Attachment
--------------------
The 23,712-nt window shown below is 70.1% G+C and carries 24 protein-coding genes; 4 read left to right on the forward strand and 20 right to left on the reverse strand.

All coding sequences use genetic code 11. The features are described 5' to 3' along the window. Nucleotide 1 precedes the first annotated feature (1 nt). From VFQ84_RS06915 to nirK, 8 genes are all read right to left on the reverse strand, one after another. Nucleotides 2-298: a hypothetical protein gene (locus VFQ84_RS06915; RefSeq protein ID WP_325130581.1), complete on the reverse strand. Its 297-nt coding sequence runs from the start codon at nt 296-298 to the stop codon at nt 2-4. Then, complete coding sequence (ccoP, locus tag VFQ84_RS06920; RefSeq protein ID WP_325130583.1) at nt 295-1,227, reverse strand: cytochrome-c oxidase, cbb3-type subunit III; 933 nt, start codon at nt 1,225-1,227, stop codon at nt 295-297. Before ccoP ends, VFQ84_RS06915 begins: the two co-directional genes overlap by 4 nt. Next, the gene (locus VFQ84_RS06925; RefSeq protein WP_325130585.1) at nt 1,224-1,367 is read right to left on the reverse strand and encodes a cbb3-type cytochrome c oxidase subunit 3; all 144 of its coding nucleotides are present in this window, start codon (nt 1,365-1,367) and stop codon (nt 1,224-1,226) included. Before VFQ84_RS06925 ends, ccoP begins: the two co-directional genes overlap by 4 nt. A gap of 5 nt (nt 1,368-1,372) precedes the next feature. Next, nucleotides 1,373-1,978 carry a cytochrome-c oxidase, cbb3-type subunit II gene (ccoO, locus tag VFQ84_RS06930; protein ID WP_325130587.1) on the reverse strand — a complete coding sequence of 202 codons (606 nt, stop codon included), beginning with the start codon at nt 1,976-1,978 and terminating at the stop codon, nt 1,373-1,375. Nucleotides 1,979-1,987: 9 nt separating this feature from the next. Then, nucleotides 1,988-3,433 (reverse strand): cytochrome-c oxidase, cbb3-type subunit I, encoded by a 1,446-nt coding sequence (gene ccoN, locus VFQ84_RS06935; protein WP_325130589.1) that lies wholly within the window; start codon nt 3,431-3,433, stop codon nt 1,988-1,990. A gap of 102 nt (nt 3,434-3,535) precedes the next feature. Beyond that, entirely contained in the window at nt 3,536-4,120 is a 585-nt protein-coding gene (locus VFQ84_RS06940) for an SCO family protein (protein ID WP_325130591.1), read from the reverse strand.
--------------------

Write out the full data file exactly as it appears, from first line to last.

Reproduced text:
The 23,712-nt window shown below is 70.1% G+C and carries 24 protein-coding genes; 4 read left to right on the forward strand and 20 right to left on the reverse strand.

All coding sequences use genetic code 11. The features are described 5' to 3' along the window. Nucleotide 1 precedes the first annotated feature (1 nt). From VFQ84_RS06915 to nirK, 8 genes are all read right to left on the reverse strand, one after another. Nucleotides 2-298: a hypothetical protein gene (locus VFQ84_RS06915; RefSeq protein ID WP_325130581.1), complete on the reverse strand. Its 297-nt coding sequence runs from the start codon at nt 296-298 to the stop codon at nt 2-4. Then, complete coding sequence (ccoP, locus tag VFQ84_RS06920; RefSeq protein ID WP_325130583.1) at nt 295-1,227, reverse strand: cytochrome-c oxidase, cbb3-type subunit III; 933 nt, start codon at nt 1,225-1,227, stop codon at nt 295-297. Before ccoP ends, VFQ84_RS06915 begins: the two co-directional genes overlap by 4 nt. Next, the gene (locus VFQ84_RS06925; RefSeq protein WP_325130585.1) at nt 1,224-1,367 is read right to left on the reverse strand and encodes a cbb3-type cytochrome c oxidase subunit 3; all 144 of its coding nucleotides are present in this window, start codon (nt 1,365-1,367) and stop codon (nt 1,224-1,226) included. Before VFQ84_RS06925 ends, ccoP begins: the two co-directional genes overlap by 4 nt. A gap of 5 nt (nt 1,368-1,372) precedes the next feature. Next, nucleotides 1,373-1,978 carry a cytochrome-c oxidase, cbb3-type subunit II gene (ccoO, locus tag VFQ84_RS06930; protein ID WP_325130587.1) on the reverse strand — a complete coding sequence of 202 codons (606 nt, stop codon included), beginning with the start codon at nt 1,976-1,978 and terminating at the stop codon, nt 1,373-1,375. Nucleotides 1,979-1,987: 9 nt separating this feature from the next. Then, nucleotides 1,988-3,433 (reverse strand): cytochrome-c oxidase, cbb3-type subunit I, encoded by a 1,446-nt coding sequence (gene ccoN, locus VFQ84_RS06935; protein WP_325130589.1) that lies wholly within the window; start codon nt 3,431-3,433, stop codon nt 1,988-1,990. A gap of 102 nt (nt 3,434-3,535) precedes the next feature. Beyond that, entirely contained in the window at nt 3,536-4,120 is a 585-nt protein-coding gene (locus VFQ84_RS06940) for an SCO family protein (protein ID WP_325130591.1), read from the reverse strand.